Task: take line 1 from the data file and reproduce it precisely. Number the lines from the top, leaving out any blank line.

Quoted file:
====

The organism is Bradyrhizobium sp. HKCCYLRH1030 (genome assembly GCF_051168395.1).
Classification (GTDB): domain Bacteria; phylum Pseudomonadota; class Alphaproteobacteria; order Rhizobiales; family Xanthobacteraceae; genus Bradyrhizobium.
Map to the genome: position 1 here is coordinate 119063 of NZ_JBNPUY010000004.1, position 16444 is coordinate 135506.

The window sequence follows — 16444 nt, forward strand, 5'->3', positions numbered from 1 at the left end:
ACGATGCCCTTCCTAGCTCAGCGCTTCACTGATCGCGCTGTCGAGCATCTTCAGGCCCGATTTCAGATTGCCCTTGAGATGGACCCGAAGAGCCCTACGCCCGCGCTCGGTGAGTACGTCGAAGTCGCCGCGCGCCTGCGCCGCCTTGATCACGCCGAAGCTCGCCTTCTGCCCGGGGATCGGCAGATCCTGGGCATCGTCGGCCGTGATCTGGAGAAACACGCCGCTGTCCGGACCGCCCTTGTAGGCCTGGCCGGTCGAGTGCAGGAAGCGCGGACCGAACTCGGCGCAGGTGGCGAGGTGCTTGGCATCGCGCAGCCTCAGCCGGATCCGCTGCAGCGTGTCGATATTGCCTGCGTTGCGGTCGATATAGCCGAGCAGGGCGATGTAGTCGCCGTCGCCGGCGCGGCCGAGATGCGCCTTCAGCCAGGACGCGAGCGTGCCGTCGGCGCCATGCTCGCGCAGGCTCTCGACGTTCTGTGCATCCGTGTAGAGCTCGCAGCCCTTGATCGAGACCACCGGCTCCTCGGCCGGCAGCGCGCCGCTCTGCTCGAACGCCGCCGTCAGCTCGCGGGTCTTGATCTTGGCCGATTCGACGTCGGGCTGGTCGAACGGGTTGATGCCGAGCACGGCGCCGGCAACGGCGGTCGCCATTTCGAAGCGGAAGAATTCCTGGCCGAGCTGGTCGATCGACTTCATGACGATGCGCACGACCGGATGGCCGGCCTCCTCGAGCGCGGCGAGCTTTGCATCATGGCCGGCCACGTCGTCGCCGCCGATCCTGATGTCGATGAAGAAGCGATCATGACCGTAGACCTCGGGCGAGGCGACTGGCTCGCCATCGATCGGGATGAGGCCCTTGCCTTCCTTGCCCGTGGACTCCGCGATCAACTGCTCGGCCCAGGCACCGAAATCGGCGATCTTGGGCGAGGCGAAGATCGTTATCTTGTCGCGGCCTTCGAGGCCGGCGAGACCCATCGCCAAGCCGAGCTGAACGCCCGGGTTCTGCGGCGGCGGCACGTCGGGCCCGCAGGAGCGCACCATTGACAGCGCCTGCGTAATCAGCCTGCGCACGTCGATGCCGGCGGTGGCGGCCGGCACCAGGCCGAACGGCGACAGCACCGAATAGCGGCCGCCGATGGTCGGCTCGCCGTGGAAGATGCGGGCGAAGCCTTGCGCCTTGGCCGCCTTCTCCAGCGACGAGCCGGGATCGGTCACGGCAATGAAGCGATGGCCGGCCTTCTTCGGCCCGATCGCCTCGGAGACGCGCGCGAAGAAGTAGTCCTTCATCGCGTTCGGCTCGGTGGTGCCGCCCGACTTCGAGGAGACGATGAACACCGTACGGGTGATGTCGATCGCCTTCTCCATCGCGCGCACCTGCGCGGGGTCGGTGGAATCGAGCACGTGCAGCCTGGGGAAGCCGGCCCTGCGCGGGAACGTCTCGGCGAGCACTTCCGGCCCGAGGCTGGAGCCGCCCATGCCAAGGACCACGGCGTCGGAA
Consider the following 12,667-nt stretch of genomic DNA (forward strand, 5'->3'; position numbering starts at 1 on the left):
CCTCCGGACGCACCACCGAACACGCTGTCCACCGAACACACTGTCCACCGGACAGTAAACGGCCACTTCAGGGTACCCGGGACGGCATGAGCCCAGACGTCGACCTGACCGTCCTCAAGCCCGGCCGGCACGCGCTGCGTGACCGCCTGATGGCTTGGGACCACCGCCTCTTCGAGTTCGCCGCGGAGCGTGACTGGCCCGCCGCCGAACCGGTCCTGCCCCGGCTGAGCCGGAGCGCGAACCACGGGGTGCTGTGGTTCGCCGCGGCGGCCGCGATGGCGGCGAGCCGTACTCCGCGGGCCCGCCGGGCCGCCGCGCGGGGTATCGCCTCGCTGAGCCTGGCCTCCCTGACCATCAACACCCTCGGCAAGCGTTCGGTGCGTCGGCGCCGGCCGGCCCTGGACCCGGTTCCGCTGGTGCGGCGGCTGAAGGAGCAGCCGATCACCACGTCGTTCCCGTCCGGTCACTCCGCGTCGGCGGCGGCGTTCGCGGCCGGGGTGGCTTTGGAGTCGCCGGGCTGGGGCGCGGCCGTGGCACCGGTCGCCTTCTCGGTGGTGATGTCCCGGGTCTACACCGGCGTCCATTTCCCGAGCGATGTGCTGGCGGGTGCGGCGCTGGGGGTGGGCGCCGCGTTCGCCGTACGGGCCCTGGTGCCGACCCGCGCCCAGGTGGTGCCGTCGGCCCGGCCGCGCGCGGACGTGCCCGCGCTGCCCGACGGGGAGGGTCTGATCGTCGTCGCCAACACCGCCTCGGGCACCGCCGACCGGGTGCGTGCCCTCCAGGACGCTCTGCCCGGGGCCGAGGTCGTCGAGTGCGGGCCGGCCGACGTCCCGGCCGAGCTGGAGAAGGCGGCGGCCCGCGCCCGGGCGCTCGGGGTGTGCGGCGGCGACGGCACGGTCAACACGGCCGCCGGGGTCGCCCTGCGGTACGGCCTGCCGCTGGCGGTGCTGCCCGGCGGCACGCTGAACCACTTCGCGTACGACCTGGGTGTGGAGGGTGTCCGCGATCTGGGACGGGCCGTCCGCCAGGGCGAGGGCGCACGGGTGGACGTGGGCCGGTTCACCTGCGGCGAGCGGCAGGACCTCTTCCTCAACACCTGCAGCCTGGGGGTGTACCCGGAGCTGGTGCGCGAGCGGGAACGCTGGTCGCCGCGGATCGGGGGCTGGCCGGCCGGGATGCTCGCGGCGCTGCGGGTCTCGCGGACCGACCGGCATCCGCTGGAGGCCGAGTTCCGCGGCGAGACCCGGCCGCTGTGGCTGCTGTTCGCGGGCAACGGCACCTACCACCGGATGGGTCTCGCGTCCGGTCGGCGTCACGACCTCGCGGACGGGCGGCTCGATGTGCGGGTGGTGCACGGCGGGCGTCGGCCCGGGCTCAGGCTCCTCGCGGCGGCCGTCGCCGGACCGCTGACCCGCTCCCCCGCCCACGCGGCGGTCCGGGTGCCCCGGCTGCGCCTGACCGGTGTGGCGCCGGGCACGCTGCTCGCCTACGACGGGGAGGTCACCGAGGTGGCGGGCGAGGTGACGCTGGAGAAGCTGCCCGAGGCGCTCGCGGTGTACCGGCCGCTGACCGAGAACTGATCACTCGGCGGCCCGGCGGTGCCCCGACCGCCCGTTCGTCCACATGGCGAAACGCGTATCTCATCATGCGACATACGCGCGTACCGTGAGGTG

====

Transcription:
The organism is Bradyrhizobium sp. HKCCYLRH1030 (genome assembly GCF_051168395.1).